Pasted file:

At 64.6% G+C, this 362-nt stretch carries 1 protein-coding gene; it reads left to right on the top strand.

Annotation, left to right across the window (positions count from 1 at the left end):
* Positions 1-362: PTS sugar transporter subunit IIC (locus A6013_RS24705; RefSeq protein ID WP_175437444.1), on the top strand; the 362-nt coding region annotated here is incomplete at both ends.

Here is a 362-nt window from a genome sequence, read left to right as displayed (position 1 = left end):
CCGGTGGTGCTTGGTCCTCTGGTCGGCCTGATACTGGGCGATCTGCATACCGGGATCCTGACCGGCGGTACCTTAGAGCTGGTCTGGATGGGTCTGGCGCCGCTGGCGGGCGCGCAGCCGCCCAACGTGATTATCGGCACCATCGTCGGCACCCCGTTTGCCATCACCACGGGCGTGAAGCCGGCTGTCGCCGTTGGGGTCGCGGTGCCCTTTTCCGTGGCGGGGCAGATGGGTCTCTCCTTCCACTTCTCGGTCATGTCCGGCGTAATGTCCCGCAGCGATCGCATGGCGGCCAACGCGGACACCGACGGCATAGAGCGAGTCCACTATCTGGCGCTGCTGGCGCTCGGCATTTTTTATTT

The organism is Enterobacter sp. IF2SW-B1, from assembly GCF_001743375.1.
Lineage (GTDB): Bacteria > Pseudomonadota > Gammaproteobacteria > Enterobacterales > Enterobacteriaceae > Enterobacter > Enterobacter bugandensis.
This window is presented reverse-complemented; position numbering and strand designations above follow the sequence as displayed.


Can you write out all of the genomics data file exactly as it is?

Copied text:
At 64.6% G+C, this 362-nt stretch carries 1 protein-coding gene; it reads left to right on the top strand.

Annotation, left to right across the window (positions count from 1 at the left end):
* Positions 1-362: PTS sugar transporter subunit IIC (locus A6013_RS24705; RefSeq protein ID WP_175437444.1), on the top strand; the 362-nt coding region annotated here is incomplete at both ends.

Here is a 362-nt window from a genome sequence, read left to right as displayed (position 1 = left end):
CCGGTGGTGCTTGGTCCTCTGGTCGGCCTGATACTGGGCGATCTGCATACCGGGATCCTGACCGGCGGTACCTTAGAGCTGGTCTGGATGGGTCTGGCGCCGCTGGCGGGCGCGCAGCCGCCCAACGTGATTATCGGCACCATCGTCGGCACCCCGTTTGCCATCACCACGGGCGTGAAGCCGGCTGTCGCCGTTGGGGTCGCGGTGCCCTTTTCCGTGGCGGGGCAGATGGGTCTCTCCTTCCACTTCTCGGTCATGTCCGGCGTAATGTCCCGCAGCGATCGCATGGCGGCCAACGCGGACACCGACGGCATAGAGCGAGTCCACTATCTGGCGCTGCTGGCGCTCGGCATTTTTTATTT

The organism is Enterobacter sp. IF2SW-B1, from assembly GCF_001743375.1.
Lineage (GTDB): Bacteria > Pseudomonadota > Gammaproteobacteria > Enterobacterales > Enterobacteriaceae > Enterobacter > Enterobacter bugandensis.
This window is presented reverse-complemented; position numbering and strand designations above follow the sequence as displayed.